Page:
Despite the lingering trauma, this violent past was memorialised all around David and Amelia’s bungalow. Besides the prints of Slim and other British commanders, the walls bore the insignia of British army regiments, mementoes from the 1944 Battle of Kohima, when British forces broke the Japanese advance into northeastern India, and a photograph of David as a young captain, in a beret and dark glasses.
But the pride he still took in his wartime service was made clearest by the army ID tag that hung from his neck. I asked him why, seven decades on, he still wore the thin metal disk bearing his name and a serial number relating to a vanished army. “Old soldiers never die,” he said.
David’s service was unlikely ever to be recognised in a post-independence Burma led by men who fought on the other side of the war, with the Japanese, before Aung San sensed an Allied victory and switched sides, helping the British to chase out the “fascists” in 1945. But David was destined to be forgotten by the British, too. In British memory, the Southeast Asian theatre in World War Two has always been overshadowed by the defeat of the Nazis in Western Europe. Every British schoolchild learns about the D-Day landings in Normandy, but few learn of Kohima.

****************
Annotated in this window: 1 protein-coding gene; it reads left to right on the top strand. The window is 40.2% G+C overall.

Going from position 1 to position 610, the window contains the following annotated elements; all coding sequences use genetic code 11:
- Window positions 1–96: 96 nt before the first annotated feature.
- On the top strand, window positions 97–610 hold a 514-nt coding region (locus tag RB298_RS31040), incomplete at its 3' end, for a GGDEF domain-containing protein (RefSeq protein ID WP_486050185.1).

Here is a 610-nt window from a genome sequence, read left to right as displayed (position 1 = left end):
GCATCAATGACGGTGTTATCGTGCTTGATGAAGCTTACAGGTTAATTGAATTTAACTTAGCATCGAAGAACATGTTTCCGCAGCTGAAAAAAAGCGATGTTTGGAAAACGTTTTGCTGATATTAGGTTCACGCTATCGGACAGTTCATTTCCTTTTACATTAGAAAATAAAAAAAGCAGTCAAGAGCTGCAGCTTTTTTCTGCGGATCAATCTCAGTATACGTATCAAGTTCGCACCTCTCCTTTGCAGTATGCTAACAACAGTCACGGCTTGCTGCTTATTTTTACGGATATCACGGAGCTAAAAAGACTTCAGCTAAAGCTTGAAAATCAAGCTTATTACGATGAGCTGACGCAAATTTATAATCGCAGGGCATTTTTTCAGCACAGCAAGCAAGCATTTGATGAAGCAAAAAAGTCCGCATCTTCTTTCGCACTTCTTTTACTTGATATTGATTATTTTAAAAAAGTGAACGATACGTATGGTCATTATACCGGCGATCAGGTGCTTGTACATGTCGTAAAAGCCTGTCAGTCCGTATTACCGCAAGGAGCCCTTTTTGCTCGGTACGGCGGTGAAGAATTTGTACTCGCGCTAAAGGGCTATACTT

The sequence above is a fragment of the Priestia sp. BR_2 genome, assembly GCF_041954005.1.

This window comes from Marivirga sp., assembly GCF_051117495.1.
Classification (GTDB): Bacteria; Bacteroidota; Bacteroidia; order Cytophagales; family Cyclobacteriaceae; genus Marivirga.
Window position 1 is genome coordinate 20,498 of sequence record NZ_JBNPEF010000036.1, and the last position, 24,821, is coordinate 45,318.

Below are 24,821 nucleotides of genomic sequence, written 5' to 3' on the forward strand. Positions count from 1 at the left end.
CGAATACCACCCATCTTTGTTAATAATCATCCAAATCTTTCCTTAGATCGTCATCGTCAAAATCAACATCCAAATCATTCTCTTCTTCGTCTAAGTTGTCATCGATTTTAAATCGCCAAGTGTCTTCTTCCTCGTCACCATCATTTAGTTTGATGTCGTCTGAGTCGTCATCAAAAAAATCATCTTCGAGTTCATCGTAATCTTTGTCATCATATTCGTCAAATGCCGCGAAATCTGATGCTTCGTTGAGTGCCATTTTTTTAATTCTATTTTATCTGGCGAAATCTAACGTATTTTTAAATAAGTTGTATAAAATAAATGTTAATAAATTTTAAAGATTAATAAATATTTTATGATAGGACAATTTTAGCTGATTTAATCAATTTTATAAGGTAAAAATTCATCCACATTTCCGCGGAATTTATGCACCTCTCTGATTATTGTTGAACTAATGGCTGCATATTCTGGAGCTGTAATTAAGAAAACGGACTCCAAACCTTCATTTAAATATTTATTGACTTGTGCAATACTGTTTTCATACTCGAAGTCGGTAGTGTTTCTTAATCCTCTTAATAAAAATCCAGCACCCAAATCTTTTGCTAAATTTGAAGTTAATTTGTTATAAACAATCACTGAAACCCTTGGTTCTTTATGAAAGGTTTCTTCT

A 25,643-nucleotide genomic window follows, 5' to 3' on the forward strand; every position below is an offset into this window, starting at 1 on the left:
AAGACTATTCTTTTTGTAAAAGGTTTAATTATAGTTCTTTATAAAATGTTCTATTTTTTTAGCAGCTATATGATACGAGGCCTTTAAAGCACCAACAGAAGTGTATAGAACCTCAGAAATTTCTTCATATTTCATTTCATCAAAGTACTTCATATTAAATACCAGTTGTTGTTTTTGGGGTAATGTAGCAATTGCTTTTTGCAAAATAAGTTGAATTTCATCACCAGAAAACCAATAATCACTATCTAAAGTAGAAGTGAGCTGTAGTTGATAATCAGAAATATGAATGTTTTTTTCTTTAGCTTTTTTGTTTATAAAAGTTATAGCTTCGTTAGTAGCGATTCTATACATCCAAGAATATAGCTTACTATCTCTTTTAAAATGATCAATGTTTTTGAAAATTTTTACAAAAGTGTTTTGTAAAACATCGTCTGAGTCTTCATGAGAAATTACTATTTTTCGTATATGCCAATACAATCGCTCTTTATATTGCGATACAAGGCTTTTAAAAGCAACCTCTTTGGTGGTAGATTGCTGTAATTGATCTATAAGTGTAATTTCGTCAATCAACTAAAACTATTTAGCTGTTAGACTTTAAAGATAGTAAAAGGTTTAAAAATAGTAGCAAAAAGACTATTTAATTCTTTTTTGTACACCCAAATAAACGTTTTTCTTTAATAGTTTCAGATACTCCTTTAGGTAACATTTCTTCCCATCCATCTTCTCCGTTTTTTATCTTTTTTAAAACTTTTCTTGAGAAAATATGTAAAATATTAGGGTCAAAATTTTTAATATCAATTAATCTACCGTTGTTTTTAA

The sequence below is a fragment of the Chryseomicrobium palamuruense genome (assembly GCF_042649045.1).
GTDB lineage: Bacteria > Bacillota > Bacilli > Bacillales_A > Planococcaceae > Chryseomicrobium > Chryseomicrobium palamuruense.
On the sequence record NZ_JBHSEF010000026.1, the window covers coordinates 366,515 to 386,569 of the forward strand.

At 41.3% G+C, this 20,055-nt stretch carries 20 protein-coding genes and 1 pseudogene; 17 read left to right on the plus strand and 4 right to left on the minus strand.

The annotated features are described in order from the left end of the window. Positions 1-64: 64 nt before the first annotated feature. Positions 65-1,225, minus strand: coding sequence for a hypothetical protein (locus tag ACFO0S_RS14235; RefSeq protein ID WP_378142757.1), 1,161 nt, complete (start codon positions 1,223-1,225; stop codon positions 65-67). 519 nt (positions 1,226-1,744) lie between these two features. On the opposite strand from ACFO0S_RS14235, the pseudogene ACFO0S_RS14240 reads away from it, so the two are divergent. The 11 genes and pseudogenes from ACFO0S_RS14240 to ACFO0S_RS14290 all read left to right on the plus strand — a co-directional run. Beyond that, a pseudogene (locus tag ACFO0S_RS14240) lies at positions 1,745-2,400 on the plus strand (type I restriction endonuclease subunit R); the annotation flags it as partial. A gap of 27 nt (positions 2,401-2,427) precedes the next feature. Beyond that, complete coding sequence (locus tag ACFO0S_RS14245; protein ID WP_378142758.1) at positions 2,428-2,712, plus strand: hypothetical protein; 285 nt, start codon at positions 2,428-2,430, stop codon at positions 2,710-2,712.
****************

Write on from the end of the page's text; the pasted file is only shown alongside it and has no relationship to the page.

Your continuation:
Because Burma opted out of the Commonwealth at independence and spent decades in isolation after a military coup in 1962, the country lacked the kind of ex-servicemen’s organisation that was formed in many Commonwealth countries, linking World War Two veterans to large British charities.
Despite the official neglect, David and Amelia now receive annual welfare grants from a small British charity, Help for Forgotten Allies, or H4FA. The charity has also met medical expenses for the couple, such as when Amelia needed an eye operation. David is one of about 100 World War Two veterans, along with more than 30 widows, who receive this help, H4FA founder Ms Sally McLean told me.